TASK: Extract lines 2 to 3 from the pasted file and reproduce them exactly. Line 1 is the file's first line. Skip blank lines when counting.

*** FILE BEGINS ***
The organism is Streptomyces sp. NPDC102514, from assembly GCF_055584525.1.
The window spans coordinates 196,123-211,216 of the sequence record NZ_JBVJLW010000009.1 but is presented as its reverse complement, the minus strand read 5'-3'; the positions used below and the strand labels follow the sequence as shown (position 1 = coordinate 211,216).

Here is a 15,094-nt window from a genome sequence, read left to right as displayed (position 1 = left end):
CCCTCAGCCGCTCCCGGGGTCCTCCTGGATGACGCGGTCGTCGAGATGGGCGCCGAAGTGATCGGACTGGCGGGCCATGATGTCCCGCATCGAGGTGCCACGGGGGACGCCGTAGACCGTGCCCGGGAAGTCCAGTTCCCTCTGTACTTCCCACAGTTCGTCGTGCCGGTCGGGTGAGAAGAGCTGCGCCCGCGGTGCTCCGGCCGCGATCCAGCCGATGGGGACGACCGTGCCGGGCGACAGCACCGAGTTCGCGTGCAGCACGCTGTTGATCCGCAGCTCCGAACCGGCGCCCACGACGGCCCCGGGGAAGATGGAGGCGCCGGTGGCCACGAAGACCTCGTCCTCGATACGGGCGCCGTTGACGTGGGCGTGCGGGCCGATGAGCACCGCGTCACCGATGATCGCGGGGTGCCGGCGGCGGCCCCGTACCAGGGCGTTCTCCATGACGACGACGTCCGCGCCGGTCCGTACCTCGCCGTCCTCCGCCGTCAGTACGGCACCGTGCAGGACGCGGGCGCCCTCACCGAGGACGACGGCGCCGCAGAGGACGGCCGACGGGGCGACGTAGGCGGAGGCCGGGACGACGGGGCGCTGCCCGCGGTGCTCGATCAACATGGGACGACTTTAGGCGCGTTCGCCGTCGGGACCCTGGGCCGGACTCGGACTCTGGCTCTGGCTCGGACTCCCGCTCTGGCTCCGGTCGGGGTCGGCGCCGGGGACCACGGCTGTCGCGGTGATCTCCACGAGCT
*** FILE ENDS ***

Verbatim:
The window spans coordinates 196,123-211,216 of the sequence record NZ_JBVJLW010000009.1 but is presented as its reverse complement, the minus strand read 5'-3'; the positions used below and the strand labels follow the sequence as shown (position 1 = coordinate 211,216).

Here is a 15,094-nt window from a genome sequence, read left to right as displayed (position 1 = left end):